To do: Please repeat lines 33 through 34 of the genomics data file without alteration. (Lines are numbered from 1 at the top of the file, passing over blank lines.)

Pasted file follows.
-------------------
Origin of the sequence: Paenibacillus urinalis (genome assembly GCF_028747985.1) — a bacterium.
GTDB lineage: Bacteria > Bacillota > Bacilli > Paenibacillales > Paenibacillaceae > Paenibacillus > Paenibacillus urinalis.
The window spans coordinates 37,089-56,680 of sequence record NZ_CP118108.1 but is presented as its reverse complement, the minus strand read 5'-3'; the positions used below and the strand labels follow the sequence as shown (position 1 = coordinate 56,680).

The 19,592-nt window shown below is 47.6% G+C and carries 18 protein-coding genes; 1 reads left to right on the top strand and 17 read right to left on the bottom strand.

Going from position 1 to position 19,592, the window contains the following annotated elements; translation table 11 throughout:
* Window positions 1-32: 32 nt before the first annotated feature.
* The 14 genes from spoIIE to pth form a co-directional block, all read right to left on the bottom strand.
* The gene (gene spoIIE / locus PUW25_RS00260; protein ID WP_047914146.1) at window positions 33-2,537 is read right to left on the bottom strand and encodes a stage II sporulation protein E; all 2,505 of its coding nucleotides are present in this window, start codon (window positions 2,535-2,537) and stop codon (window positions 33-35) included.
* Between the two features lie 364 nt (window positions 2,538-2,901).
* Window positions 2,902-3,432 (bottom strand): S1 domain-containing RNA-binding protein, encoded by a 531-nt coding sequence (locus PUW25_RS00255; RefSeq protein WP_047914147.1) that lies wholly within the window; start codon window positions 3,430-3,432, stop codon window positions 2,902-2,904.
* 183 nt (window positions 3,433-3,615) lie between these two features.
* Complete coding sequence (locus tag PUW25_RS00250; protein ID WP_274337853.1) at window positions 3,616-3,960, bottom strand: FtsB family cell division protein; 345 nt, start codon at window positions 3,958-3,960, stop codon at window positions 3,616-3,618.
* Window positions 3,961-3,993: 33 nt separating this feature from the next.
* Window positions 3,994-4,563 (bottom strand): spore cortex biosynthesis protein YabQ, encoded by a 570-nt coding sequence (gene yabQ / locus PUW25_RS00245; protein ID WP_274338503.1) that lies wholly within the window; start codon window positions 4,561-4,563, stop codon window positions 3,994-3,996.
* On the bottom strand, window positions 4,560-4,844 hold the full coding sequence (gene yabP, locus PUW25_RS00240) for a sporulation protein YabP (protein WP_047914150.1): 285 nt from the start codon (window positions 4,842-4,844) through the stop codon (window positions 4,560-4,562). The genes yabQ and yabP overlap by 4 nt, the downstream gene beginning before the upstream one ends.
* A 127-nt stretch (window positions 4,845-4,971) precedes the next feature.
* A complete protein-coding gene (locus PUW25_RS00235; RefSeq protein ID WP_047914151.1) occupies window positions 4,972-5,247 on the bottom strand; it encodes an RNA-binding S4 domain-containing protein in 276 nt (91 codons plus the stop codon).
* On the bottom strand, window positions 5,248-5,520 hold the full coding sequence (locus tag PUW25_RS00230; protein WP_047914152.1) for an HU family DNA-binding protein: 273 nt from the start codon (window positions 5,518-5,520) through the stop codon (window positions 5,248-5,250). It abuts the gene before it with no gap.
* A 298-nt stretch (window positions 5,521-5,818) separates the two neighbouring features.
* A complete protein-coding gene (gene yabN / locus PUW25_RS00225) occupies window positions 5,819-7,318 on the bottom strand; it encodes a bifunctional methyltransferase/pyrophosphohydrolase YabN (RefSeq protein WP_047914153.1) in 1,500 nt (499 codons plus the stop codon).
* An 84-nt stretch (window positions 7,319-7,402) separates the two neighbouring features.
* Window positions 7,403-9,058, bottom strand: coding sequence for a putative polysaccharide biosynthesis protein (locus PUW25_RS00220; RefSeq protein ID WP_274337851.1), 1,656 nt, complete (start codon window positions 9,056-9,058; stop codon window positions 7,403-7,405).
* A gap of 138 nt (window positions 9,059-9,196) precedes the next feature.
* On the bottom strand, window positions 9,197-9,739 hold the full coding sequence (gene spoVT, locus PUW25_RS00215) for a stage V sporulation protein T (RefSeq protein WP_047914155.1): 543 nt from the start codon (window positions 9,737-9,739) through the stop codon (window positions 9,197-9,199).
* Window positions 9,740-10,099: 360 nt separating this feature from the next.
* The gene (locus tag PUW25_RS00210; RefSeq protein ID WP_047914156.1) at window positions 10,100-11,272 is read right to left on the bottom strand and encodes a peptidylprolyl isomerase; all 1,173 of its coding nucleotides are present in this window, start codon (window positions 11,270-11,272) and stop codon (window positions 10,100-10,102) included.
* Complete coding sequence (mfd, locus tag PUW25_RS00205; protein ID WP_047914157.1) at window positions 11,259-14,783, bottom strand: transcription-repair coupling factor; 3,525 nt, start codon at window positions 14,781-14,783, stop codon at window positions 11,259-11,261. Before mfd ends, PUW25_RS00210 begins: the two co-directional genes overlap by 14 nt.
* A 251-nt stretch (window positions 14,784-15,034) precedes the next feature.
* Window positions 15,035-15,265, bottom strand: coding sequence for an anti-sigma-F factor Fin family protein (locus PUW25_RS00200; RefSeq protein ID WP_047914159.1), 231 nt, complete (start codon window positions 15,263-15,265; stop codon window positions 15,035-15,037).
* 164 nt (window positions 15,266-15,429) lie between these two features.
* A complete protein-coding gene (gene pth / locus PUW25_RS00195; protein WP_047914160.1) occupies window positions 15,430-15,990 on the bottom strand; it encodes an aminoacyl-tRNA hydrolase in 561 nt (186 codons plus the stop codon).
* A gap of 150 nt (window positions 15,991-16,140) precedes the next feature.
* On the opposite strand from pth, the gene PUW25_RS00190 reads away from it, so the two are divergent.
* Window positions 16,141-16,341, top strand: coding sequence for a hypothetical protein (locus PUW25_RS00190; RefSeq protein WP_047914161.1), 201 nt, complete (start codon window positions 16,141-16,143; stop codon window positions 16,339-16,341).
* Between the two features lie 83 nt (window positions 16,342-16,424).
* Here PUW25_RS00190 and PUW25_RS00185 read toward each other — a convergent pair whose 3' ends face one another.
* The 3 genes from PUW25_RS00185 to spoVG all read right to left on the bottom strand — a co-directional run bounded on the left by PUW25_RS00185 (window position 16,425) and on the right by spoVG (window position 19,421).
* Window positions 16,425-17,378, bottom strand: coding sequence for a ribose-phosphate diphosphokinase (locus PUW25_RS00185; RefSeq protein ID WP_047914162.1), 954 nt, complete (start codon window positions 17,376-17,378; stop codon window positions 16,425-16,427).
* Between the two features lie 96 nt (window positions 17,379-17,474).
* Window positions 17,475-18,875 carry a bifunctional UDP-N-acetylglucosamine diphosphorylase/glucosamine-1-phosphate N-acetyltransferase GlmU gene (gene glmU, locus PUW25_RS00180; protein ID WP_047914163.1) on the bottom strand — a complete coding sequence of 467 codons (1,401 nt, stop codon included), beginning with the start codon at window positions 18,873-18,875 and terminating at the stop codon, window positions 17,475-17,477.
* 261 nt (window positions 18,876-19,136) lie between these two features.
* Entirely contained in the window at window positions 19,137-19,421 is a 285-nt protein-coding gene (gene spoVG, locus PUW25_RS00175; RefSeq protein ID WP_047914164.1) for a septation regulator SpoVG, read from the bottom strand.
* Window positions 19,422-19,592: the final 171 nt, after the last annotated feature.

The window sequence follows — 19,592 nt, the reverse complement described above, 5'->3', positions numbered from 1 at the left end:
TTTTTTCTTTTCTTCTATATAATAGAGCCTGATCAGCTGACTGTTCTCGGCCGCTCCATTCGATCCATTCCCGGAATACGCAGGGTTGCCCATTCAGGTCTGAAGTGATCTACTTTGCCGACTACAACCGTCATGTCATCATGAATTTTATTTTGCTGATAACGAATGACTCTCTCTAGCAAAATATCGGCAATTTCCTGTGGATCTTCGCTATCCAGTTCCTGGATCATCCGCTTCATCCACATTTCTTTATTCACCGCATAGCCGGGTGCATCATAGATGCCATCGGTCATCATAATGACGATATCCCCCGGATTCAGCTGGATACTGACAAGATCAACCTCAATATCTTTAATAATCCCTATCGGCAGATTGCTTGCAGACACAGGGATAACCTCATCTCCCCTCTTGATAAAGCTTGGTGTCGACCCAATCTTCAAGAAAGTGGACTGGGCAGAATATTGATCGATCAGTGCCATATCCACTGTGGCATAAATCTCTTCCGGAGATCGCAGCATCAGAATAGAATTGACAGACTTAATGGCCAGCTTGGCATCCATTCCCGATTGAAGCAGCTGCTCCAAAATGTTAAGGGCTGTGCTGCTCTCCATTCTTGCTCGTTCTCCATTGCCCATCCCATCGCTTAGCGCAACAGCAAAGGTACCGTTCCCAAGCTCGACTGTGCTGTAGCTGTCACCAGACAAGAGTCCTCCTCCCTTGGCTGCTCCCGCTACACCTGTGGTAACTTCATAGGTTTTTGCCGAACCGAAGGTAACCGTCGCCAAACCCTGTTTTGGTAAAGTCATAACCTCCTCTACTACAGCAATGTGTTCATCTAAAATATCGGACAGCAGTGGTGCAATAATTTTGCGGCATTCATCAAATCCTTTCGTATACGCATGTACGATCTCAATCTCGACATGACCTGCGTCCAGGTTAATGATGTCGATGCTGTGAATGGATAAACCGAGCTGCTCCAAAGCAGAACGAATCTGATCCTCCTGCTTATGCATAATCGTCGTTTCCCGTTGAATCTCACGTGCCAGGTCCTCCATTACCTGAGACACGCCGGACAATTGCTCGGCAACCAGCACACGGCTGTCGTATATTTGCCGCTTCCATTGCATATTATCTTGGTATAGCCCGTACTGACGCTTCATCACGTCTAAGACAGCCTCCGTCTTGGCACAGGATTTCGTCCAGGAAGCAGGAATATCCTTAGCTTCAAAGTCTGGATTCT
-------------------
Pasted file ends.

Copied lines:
* On the opposite strand from pth, the gene PUW25_RS00190 reads away from it, so the two are divergent.
* Window positions 16,141-16,341, top strand: coding sequence for a hypothetical protein (locus PUW25_RS00190; RefSeq protein WP_047914161.1), 201 nt, complete (start codon window positions 16,141-16,143; stop codon window positions 16,339-16,341).